Leadership Coach, Front of Room Leader and Systemic Change Guide
Cause and effect are not always evident. Hence effect is written in mirror writing.

I’ve been immersing myself in Richard Schwartz’s “Internal Family Systems” lately. In light of our work of helping leaders to navigate their complex organisational environment one thought in particular resonated with me:

We rarely take a fresh, open look at a person or a situation. Instead, we quickly and automatically jump to conclusions. Our automatic conclusions are based on our previous experience and our current desire. 

But that unconscious way of judging is not helping us to navigate the complexity of our inner nor our outer world. To thrive in a world where cause and effect are often unclear, we must stretch into becoming aware of the simple stories we tell ourselves in order to make up for the confusion and uncertainty we hold inside us.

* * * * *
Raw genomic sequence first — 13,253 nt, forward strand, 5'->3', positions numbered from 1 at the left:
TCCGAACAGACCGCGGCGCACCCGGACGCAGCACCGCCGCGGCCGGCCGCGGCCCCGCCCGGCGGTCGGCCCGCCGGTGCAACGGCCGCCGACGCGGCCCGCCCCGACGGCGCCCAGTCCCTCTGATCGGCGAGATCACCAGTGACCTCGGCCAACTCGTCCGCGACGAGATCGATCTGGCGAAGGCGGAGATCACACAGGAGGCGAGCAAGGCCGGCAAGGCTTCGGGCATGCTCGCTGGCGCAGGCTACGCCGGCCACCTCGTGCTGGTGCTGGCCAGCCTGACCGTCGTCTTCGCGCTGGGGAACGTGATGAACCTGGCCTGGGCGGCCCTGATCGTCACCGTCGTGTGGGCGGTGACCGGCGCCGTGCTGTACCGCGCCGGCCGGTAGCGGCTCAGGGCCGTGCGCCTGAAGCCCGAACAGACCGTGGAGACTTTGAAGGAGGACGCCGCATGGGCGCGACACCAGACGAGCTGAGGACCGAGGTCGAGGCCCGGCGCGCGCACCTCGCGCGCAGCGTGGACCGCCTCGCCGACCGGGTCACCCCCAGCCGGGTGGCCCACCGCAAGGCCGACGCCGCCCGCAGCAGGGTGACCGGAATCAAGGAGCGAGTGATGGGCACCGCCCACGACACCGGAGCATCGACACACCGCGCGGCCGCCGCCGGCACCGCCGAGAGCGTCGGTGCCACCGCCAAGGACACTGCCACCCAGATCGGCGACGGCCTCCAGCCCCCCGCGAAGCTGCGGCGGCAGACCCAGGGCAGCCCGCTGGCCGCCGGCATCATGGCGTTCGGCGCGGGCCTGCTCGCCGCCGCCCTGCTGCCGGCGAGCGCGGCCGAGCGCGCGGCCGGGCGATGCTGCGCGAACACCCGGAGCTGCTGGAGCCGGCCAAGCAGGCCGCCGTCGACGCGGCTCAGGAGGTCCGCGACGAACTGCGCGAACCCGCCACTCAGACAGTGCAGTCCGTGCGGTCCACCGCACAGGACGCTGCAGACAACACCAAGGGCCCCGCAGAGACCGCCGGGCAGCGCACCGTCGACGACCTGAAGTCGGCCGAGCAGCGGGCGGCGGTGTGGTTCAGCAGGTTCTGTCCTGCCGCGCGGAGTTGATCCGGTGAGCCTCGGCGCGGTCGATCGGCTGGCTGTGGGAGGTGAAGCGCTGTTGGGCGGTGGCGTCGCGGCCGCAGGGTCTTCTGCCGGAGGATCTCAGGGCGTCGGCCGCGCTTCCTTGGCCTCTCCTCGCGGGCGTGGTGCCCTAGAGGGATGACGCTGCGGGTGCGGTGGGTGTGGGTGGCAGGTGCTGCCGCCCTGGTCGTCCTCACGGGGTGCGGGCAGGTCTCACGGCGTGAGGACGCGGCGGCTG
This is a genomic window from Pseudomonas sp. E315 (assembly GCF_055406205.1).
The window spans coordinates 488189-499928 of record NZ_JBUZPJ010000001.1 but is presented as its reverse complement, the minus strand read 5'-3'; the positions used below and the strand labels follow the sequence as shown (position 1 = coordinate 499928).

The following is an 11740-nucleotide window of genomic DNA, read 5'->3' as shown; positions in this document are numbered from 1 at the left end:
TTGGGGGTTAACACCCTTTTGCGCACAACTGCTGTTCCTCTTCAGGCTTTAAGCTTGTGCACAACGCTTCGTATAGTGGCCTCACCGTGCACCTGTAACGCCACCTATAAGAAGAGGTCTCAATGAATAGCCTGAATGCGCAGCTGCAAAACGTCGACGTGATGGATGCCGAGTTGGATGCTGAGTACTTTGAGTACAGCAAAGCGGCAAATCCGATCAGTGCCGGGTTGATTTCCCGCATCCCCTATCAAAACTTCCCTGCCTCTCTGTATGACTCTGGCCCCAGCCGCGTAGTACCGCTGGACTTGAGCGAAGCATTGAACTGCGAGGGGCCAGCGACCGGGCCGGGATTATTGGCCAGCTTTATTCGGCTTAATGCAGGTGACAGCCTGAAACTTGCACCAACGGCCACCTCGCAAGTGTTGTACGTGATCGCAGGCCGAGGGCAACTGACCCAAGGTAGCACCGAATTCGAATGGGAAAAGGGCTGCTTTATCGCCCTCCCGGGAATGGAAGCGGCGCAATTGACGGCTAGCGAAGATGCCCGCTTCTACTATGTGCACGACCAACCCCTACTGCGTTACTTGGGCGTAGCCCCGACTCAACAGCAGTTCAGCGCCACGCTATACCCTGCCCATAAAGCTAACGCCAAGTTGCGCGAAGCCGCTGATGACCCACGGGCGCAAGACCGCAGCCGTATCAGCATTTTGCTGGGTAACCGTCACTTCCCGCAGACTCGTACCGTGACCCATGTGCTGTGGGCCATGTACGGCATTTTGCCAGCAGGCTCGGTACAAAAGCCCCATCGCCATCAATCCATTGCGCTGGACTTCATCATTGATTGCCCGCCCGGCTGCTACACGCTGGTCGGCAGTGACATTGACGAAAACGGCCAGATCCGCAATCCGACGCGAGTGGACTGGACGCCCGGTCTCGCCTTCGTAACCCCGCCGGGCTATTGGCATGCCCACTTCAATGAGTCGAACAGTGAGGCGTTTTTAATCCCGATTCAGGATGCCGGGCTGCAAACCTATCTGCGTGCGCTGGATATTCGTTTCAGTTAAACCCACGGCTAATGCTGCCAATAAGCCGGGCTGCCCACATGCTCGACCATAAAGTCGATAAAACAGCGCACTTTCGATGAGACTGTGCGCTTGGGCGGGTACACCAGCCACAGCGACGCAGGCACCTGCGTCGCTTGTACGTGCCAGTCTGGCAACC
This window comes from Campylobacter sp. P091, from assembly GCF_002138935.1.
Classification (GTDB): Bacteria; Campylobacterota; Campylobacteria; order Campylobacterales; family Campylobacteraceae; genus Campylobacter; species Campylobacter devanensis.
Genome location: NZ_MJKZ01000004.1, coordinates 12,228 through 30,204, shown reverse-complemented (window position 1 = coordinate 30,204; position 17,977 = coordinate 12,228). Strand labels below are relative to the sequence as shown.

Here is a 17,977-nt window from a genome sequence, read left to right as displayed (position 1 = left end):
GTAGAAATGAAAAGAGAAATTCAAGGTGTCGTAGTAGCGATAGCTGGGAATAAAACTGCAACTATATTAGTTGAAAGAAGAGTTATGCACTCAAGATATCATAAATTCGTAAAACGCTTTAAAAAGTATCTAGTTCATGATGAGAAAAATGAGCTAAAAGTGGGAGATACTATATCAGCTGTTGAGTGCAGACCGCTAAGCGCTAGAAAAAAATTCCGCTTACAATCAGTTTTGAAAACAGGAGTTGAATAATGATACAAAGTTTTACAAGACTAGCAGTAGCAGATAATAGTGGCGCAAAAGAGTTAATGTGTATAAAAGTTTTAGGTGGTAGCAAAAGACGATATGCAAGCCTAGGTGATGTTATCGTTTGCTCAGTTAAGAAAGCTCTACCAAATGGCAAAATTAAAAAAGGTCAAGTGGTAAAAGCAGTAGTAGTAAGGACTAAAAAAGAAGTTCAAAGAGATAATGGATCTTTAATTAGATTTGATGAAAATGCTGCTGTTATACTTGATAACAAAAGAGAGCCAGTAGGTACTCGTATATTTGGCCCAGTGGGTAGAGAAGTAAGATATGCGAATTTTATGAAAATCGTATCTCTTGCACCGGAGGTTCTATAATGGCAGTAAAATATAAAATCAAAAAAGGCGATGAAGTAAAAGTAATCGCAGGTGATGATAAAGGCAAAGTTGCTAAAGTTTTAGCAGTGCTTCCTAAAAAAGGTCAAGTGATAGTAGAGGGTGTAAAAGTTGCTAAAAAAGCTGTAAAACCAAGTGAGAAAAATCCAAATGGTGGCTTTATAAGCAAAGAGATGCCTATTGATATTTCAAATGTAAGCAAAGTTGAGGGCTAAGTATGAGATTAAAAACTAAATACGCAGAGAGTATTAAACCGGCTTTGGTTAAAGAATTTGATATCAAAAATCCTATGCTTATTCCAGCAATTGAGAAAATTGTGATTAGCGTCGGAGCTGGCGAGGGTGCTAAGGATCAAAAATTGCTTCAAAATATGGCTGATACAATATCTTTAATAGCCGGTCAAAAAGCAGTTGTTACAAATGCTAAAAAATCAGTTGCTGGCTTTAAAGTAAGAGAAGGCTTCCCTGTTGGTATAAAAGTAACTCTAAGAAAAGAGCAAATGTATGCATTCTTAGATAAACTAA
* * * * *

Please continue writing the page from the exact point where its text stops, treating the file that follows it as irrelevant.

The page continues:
We need to learn to approach people and situations with a beginner’s mind. 

What the Buddhists call a “Beginner’s Mind” is the perspective that many perspectives exist due to the absence of preconception and projection.

So, when looking at an event, a trend, or a conflict, be aware of the story you tell yourself about it.

A great complexity hack shared by Jennifer Garvey Berger is to always challenge yourself to come up with 3 stories of what happened and why. 

This opens up different perspectives while accepting that as human beings we make up our own stories as we look at “the facts” and fill the gaps with a story that is unconsciously written through the lens of our past experience and present desire.

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